Vagueness and 'Vague': Rejoinder to Hull
Varzi (Achille)
Source: Mind, 114, Number 455, July 2005, pp. 695-702(8)
Paper - Abstract

Paper Summary


Author’s Abstract

  1. A rejoinder to G. Hull’s reply1 to my Mind 20032.
  2. Hull argues that Sorensen’s purported proof that ‘vague’ is vague – which I defended against certain familiar objections – fails. He offers three reasons:
    1. the vagueness exhibited by Sorensen’s sorites3 is just the vagueness of ‘small’;
    2. the general assumption underlying the proof, to the effect that predicates which possess borderline cases are vague, is mistaken;
    3. the conclusion of the proof is unacceptable, for it is possible to create Sorensen-type sorites4 even for predicates that are paradigmatically precise.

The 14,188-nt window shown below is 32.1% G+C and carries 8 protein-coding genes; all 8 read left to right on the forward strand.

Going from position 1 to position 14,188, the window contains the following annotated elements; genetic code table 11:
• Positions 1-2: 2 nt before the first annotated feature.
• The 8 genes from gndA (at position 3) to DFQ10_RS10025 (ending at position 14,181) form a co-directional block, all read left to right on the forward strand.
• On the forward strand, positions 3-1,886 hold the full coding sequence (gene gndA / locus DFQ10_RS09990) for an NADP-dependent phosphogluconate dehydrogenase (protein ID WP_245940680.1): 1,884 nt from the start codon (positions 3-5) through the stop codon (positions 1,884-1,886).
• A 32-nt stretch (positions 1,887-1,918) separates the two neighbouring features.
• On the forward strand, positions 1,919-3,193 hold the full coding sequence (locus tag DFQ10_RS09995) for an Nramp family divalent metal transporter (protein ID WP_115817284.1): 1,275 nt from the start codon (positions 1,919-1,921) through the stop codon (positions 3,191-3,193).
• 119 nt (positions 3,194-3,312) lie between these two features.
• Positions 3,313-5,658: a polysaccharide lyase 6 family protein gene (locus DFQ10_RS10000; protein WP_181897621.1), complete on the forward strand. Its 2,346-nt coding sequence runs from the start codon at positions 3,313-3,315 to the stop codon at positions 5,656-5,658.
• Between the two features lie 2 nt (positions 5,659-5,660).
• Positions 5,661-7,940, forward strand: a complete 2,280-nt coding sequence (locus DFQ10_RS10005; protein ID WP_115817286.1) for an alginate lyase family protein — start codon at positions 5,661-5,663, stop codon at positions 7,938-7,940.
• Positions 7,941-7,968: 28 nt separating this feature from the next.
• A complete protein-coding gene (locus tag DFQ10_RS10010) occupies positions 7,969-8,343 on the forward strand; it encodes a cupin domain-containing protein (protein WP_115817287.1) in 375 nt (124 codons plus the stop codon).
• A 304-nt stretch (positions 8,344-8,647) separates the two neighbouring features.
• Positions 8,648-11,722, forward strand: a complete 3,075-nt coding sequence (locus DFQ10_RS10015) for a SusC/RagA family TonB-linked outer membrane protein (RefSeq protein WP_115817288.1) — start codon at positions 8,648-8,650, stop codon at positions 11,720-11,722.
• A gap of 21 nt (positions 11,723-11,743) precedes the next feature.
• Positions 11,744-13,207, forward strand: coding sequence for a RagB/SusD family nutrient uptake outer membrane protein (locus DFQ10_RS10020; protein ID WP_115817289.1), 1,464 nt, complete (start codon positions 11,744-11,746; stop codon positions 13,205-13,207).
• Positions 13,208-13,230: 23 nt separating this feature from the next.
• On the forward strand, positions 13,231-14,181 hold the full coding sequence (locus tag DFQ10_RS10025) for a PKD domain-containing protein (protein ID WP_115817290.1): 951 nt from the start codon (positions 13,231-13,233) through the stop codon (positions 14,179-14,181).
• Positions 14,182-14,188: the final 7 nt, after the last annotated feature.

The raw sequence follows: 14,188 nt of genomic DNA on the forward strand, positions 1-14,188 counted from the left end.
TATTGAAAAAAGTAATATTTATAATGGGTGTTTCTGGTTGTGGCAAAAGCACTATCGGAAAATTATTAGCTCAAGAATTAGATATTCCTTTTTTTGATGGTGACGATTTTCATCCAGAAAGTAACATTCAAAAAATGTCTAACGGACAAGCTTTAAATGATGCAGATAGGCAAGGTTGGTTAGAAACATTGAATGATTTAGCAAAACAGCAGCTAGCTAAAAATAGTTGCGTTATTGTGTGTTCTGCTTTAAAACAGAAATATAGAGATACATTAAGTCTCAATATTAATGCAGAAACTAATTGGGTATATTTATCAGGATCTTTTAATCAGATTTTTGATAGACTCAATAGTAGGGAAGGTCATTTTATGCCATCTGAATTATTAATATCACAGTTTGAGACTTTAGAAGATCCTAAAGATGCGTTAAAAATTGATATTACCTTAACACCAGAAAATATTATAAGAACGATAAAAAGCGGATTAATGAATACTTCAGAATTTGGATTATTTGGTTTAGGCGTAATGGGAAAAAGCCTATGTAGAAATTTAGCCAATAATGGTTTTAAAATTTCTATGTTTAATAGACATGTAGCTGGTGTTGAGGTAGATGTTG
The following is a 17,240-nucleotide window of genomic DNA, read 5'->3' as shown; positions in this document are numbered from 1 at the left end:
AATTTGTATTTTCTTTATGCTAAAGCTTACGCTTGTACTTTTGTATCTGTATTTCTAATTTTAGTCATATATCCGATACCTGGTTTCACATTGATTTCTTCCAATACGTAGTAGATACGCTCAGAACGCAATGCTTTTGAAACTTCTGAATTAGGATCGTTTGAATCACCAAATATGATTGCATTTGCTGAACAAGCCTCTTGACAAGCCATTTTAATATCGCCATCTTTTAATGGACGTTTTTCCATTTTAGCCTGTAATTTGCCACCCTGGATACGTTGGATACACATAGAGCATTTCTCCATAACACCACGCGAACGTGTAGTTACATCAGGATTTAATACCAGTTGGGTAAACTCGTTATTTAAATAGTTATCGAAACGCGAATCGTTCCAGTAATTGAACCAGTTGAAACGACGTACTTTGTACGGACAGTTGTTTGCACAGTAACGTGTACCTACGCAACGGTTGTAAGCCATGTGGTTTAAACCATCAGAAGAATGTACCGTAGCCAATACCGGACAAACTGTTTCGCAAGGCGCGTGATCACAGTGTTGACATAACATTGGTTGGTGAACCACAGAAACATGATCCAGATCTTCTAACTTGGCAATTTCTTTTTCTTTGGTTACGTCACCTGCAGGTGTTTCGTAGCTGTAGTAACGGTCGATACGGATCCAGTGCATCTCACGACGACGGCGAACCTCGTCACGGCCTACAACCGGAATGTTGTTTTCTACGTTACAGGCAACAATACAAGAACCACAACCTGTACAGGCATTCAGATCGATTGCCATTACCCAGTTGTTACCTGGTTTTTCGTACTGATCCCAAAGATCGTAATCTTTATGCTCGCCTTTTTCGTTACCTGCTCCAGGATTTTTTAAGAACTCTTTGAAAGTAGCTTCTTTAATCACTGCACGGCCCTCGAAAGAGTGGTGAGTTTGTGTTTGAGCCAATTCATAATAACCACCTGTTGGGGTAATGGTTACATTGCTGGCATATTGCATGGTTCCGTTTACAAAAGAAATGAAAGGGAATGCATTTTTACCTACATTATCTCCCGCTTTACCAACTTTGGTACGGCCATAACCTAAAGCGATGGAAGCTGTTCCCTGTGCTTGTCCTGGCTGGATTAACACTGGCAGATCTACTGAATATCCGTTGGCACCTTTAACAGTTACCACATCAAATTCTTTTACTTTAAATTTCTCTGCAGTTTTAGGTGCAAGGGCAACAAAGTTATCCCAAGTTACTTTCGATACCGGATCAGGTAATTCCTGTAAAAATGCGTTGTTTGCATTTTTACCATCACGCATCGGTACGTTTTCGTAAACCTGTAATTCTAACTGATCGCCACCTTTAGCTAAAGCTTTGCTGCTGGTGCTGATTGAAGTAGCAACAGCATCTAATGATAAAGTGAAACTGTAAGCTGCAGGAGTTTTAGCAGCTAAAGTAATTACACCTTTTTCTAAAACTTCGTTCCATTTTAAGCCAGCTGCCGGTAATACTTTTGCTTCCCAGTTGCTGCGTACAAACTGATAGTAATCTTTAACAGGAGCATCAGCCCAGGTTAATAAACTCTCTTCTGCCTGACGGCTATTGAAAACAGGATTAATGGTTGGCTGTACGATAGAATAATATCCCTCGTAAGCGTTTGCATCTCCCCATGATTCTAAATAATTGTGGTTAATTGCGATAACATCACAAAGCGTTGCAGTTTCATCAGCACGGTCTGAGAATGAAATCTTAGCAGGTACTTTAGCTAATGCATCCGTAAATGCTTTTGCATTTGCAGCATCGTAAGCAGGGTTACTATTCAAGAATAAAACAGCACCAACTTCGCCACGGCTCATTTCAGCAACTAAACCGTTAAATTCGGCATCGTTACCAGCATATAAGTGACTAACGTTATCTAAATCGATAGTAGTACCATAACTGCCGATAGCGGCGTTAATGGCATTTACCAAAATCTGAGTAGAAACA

3. I argue that each of these points involves fallacious reasoning.



In-Page Footnotes

Footnote 1: See "Hull (Gerald) - Vagueness and 'Vague': A Reply to Varzi".

Footnote 2: See "Varzi (Achille) - Higher-Order Vagueness and the Vagueness of 'Vague'".


Text Colour Conventions (see disclaimer)

  1. Blue: Text by me; © Theo Todman, 2018
  2. Mauve: Text by correspondent(s) or other author(s); © the author(s)



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